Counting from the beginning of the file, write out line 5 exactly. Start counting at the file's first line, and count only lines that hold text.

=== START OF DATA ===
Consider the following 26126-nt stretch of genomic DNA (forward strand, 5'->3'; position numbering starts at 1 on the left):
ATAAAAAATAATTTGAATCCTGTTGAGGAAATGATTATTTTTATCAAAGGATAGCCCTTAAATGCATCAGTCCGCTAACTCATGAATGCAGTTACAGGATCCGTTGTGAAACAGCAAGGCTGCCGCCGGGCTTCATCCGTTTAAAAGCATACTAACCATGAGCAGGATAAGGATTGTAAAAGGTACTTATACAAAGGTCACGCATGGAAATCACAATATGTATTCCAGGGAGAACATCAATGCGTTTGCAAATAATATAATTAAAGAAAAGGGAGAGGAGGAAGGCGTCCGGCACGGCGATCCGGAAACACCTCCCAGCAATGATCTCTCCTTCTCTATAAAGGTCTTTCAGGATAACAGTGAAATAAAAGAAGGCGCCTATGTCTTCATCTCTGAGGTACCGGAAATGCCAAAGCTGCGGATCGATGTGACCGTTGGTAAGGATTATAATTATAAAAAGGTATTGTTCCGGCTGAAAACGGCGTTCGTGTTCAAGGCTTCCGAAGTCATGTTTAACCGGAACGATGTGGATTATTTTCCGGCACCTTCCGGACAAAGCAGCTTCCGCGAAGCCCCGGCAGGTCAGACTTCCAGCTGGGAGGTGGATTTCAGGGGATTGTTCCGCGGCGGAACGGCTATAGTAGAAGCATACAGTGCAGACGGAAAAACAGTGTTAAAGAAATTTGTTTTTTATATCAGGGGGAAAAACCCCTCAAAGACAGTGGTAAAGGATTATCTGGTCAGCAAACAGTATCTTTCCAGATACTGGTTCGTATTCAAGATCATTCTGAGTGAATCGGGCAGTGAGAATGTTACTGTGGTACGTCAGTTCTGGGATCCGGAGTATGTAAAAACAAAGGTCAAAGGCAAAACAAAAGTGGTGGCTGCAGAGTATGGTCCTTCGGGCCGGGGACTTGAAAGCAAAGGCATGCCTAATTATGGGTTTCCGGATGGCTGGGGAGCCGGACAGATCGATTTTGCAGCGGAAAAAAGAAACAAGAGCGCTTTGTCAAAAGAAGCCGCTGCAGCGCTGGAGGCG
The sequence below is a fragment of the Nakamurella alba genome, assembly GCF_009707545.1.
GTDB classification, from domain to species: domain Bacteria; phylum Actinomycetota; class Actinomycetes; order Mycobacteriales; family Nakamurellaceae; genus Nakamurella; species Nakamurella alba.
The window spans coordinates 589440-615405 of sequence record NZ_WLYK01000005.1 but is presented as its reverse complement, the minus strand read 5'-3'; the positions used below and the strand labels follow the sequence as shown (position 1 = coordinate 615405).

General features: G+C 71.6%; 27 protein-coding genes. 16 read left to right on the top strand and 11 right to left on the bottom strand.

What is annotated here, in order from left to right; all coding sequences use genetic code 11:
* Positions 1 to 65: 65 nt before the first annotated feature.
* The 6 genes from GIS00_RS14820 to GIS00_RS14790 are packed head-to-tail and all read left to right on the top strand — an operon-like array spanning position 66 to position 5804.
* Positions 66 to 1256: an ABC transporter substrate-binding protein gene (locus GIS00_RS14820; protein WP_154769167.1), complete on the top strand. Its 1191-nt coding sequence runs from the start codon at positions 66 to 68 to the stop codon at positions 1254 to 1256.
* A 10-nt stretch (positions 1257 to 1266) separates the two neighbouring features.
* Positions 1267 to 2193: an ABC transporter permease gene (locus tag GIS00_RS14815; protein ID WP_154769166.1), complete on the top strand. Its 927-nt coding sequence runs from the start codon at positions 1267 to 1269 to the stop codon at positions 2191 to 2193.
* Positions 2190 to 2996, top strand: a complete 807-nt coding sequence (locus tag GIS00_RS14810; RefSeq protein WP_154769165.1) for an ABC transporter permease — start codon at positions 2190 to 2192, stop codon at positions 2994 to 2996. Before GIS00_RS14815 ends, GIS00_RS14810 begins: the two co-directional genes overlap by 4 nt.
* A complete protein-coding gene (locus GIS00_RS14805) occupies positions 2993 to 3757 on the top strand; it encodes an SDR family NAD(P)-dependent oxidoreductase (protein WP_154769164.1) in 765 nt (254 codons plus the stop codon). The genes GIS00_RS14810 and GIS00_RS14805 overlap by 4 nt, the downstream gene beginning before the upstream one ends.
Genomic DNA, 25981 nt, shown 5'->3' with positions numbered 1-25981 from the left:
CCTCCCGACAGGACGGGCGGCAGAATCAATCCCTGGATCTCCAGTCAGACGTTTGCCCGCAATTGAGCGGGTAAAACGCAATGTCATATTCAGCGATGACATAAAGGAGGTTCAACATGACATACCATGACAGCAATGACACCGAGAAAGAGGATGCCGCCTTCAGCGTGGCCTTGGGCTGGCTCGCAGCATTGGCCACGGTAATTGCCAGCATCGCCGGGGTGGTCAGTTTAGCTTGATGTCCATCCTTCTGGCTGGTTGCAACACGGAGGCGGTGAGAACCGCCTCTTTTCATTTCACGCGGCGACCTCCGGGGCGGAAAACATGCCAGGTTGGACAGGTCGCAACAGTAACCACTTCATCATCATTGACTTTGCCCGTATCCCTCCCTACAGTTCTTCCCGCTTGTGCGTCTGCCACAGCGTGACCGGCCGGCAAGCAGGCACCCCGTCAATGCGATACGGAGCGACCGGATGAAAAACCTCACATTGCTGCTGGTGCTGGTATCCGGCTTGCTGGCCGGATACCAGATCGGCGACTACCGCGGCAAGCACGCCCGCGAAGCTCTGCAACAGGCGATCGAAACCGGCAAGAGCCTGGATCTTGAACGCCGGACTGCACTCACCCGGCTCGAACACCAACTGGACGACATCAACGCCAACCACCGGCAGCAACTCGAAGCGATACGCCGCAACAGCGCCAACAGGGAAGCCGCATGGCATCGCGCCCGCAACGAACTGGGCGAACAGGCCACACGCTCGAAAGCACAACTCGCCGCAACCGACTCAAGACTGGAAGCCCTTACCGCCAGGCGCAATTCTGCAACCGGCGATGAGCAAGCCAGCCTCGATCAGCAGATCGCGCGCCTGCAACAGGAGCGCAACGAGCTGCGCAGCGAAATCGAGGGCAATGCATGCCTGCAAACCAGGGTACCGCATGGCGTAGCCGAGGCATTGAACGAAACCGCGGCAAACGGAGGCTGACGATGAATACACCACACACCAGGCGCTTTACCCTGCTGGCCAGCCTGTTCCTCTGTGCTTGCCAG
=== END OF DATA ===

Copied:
The window spans coordinates 589440-615405 of sequence record NZ_WLYK01000005.1 but is presented as its reverse complement, the minus strand read 5'-3'; the positions used below and the strand labels follow the sequence as shown (position 1 = coordinate 615405).